On Tuesday, a few hours after the Amazon Kindle went on sale in Canada, I placed my order. Forty-eight hours later it arrived at my house; if nothing else this is a testament to Amazon’s stunning logistics savvy.
Why a Kindle?
Well, I’ve discovered in the past month or two that I actually like reading digital books.
Blame Anne of Green Gables.
I downloaded the Project Gutenberg version of Anne a while back and loaded it up in Stanza, the ebook reader I have installed on my iPod Touch. And every night for a couple of weeks I read Oliver another chapter before he went to bed.
The iPod Touch screen is tiny, and I don’t like having to touch the screen to turn pages, but otherwise this worked much better than I thought it would. And when we tired of Anne – you can only read so much “maples are such sociable trees” before you need a break – we moved on to Cory Doctorow’s Little Brother a novel perhaps a little on the bleeding edge for Oliver, what with all the phracking and terrorism, but a novel that seemed to hold his interest nonetheless.
For Little Brother we experimented both with Stanza on the iPod Touch and with an ebook reader application for Oliver’s XO laptop. This proved to be a step up from the iPod, with a much easier to read screen that’s large enough to fit a book-page-like amount of text. Unfortunately the poor battery life of the XO meant that we often found ourselves at bedtime with a dead laptop and had to revert to the iPod or, dare I say, an old-school printed book.
So, I like digital books, and Amazon is arguably the leader, with the Kindle and its integration with everything Amazon.com, in experimenting with this new way of delivering words, so I really didn’t consider anything else. The $259 price tag was low enough that I didn’t have to think too hard before clicking “Buy.”
So I’ve now been a Kindle user for about 12 hours. Here’s what I think so far:
- The screen is very readable. Jeff Bezos talks about the design goal of wanting the Kindle to recede into the background so that the reading experience feels like, well, reading. It works.
- I love that when you power off the Kindle it displays a random image of a well-known author on its screen (a screen that, because it uses “e-ink,” can retain images without using power).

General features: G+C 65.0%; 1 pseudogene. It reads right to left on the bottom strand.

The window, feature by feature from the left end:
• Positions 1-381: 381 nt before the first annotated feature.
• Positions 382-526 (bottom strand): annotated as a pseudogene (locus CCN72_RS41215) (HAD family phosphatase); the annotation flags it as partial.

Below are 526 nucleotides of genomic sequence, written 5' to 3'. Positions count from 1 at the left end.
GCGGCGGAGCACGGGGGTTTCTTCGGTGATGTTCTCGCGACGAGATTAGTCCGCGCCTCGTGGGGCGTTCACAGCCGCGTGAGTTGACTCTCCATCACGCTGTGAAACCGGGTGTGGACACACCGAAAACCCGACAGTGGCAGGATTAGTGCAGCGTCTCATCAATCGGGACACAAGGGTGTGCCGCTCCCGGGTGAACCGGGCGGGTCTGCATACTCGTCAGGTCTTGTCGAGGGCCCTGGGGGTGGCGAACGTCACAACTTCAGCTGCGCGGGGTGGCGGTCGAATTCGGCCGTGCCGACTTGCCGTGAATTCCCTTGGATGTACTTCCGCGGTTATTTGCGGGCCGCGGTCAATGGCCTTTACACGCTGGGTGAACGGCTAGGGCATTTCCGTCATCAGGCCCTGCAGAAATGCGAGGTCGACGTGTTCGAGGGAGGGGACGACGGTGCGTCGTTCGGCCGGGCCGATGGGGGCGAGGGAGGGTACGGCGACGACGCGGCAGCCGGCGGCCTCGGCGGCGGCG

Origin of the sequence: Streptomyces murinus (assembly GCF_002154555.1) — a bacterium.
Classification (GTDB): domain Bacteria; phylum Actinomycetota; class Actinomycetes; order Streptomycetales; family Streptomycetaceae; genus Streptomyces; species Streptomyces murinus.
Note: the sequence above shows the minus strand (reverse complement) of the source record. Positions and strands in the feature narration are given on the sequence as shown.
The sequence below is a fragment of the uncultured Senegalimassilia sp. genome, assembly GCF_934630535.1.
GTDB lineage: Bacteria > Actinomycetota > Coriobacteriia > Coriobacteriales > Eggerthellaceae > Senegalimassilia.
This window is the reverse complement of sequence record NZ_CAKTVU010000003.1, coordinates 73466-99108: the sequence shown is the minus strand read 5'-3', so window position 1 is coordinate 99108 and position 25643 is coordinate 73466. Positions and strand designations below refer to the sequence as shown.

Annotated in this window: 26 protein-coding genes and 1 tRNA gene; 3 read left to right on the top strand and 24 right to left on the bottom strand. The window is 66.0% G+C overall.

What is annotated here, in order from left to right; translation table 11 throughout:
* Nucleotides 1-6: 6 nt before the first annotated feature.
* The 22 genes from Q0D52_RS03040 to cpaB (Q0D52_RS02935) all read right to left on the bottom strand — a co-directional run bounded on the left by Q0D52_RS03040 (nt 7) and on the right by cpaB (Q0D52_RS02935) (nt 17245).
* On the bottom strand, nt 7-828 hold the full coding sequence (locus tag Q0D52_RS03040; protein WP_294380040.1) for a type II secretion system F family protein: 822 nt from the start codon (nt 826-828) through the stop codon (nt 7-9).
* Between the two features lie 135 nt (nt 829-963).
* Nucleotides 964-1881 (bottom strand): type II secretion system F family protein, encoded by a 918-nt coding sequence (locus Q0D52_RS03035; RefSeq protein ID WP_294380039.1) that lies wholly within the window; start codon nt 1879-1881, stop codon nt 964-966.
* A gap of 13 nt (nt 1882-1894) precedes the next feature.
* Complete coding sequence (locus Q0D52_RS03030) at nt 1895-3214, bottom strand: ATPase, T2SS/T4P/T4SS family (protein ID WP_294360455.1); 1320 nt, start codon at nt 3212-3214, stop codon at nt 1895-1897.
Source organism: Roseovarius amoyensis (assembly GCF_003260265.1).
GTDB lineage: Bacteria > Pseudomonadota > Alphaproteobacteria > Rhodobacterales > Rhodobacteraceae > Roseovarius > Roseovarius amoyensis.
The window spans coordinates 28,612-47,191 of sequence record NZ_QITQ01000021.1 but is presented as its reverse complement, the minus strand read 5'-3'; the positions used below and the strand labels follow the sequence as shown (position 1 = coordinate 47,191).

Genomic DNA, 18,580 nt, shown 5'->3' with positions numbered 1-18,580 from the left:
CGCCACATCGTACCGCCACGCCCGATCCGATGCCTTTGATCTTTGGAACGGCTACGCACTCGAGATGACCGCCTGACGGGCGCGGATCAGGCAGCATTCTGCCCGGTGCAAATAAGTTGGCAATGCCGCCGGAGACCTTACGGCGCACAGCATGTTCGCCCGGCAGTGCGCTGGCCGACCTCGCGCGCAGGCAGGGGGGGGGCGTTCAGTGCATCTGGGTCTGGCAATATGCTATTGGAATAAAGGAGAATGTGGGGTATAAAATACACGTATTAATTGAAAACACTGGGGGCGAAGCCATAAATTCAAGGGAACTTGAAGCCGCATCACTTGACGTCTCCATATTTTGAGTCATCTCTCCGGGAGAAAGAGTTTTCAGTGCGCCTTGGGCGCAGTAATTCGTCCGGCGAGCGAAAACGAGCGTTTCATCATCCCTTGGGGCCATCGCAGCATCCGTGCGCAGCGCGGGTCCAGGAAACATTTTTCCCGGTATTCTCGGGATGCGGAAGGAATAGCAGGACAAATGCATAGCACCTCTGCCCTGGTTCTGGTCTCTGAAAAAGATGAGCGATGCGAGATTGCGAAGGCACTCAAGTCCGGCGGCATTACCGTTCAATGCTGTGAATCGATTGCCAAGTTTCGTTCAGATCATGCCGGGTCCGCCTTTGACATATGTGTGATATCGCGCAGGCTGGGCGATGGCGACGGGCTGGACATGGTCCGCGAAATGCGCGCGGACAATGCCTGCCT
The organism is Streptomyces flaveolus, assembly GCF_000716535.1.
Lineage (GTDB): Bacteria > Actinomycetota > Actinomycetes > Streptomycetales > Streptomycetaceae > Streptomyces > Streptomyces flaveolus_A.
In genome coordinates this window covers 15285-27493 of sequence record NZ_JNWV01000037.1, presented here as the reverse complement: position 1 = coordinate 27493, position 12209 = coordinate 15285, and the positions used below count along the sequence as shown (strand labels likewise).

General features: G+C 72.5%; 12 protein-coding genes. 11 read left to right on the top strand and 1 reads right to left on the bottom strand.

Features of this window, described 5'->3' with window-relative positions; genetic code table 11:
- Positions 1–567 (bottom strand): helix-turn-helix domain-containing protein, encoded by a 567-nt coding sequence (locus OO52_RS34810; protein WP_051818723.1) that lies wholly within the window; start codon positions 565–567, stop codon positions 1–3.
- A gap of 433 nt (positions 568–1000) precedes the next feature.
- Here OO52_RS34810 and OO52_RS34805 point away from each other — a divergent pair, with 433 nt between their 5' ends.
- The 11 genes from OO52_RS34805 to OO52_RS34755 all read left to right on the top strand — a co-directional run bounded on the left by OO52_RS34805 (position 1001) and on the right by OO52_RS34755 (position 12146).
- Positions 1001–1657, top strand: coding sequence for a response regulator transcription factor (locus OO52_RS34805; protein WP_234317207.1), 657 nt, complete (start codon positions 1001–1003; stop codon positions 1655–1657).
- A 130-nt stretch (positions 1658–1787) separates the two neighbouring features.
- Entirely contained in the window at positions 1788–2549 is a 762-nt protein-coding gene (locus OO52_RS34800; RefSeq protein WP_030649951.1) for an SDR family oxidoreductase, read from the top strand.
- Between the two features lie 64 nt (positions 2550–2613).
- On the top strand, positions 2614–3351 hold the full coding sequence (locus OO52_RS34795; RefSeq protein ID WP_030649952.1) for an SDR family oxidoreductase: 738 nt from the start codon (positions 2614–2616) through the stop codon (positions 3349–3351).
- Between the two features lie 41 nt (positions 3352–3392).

- I’ve spent more on books, even at the discounted prices that Amazon sells Kindle books for, in the last 12 hours than I have in the last 2 months. I suppose that’s part of the point for Amazon.
- The ability to subscribe to newspapers like the Globe and Mail was an attractive proposition; the reality is less so, as rather than anything remotely newspaper-like, the experience of reading a newspaper on a Kindle is more like reading a very, very long RSS feed. There are no images, the type is all the same size, and stories that would be graphically related on a newspaper page just flow along after each other in a disjointed fashion.
- The “experimental” PDF file convert-and-read feature is similarly disappointing. Like a web browser, the Kindle is at its heart a text flowing machine, and so its PDF converting engine essentially does a pdftotext on the PDF to create something the Kindle can handle. This is fine in the original PDF was well-formatted and primarily made of text, but take something like the PEI Climate Change Strategy and you end up with confusing morass of text that’s not particularly readable.
- The ability of the Kindle to receive documents by email, convert them, and wirelessly sync them to the Kindle has been removed for Canadian Kindles; the same functionality minus the wireless sync is still in place – you just drag and drop documents onto the device via USB – but the absence of this capability makes things like Instapaper support less magic-seeming (kudos to Instapaper for the new features that support manual syncing, features that are only slightly less magical).
- I had no idea I would use the ability to “clip” text for later reference, but I’ve done it a half-dozen times now, and it turns out to be a very nice feature, especially the fact that the Kindle jumps an ASCII text version of your clippings on the device, complete with attribution.
- The text-to-speech feature works surprisingly well. But I wish that I could use it to read aloud a single word or sentence: that would be a big help for Oliver when he gets stuck on a word. Here’s what it sounds like when the Kindle is reading this blog post (I sent the post to Instapaper, synced the resulting .mobi file to the Kindle, and then recorded the Kindle reading it).
- The entire New Oxford American Dictionary is built-in to the Kindle, and you can use it both while reading to highlight and define words, but also as a searchable/browseable dictionary in its own right. That’s neat.
- There are two page-flipping “next page” buttons on the Kindle, one on each side. They’re at the right height and are big enough that using them feels comfortable. It’s confusing that there’s only a “previous page” button on the left-hand side though.
- The joystick used for navigation feels stiff and is not at all pleasant to operate. I get the “make it flush enough so that it’s almost like it isn’t there” design choice, but they made it too tiny to use comfortably.
That text-clipping feature? Here are two examples where I found it useful:
The more you learned during the day, the more you need to sleep that night. (NurtureShock: New Thinking About Children, Po Bronson and Ashley Merryman — Highlight Loc. 489-90)
Conservative MP Cheryl Gallant said talk of abuse of detainees is hurting public support for the Afghan military mission. (The Globe and Mail — Highlight Loc. 81-82)
It will take a while longer to see whether the Kindle is a keeper: I’ve got a few books stacked up to read now, but I’m unsure as to how I’ll keep new books in my queue (I may have to start reading the Globe and Mail books section). More to come once I’ve had a few weeks to really take it for a ride.